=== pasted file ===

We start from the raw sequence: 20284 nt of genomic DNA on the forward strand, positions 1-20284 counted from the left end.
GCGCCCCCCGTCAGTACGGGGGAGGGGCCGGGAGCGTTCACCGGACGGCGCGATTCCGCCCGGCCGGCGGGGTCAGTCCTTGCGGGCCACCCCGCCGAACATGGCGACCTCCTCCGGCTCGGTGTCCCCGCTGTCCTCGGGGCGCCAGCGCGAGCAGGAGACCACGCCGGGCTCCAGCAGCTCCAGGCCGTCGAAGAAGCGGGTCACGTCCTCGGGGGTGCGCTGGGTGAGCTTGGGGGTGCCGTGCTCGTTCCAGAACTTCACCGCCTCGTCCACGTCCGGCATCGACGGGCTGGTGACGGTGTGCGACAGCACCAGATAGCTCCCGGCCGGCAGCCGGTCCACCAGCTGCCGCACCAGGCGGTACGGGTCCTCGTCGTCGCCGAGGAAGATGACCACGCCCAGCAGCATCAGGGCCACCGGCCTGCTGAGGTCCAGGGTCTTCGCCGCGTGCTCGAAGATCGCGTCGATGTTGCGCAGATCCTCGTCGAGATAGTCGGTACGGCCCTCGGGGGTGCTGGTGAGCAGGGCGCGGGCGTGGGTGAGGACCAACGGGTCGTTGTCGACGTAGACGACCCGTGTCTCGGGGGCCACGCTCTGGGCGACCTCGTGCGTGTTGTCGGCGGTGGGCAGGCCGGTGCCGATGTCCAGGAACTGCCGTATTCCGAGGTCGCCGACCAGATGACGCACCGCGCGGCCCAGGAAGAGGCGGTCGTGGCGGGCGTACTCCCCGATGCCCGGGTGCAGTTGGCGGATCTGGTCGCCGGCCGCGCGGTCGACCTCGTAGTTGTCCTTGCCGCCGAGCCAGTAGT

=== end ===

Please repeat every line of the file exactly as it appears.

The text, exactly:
We start from the raw sequence: 20284 nt of genomic DNA on the forward strand, positions 1-20284 counted from the left end.
GCGCCCCCCGTCAGTACGGGGGAGGGGCCGGGAGCGTTCACCGGACGGCGCGATTCCGCCCGGCCGGCGGGGTCAGTCCTTGCGGGCCACCCCGCCGAACATGGCGACCTCCTCCGGCTCGGTGTCCCCGCTGTCCTCGGGGCGCCAGCGCGAGCAGGAGACCACGCCGGGCTCCAGCAGCTCCAGGCCGTCGAAGAAGCGGGTCACGTCCTCGGGGGTGCGCTGGGTGAGCTTGGGGGTGCCGTGCTCGTTCCAGAACTTCACCGCCTCGTCCACGTCCGGCATCGACGGGCTGGTGACGGTGTGCGACAGCACCAGATAGCTCCCGGCCGGCAGCCGGTCCACCAGCTGCCGCACCAGGCGGTACGGGTCCTCGTCGTCGCCGAGGAAGATGACCACGCCCAGCAGCATCAGGGCCACCGGCCTGCTGAGGTCCAGGGTCTTCGCCGCGTGCTCGAAGATCGCGTCGATGTTGCGCAGATCCTCGTCGAGATAGTCGGTACGGCCCTCGGGGGTGCTGGTGAGCAGGGCGCGGGCGTGGGTGAGGACCAACGGGTCGTTGTCGACGTAGACGACCCGTGTCTCGGGGGCCACGCTCTGGGCGACCTCGTGCGTGTTGTCGGCGGTGGGCAGGCCGGTGCCGATGTCCAGGAACTGCCGTATTCCGAGGTCGCCGACCAGATGACGCACCGCGCGGCCCAGGAAGAGGCGGTCGTGGCGGGCGTACTCCCCGATGCCCGGGTGCAGTTGGCGGATCTGGTCGCCGGCCGCGCGGTCGACCTCGTAGTTGTCCTTGCCGCCGAGCCAGTAGT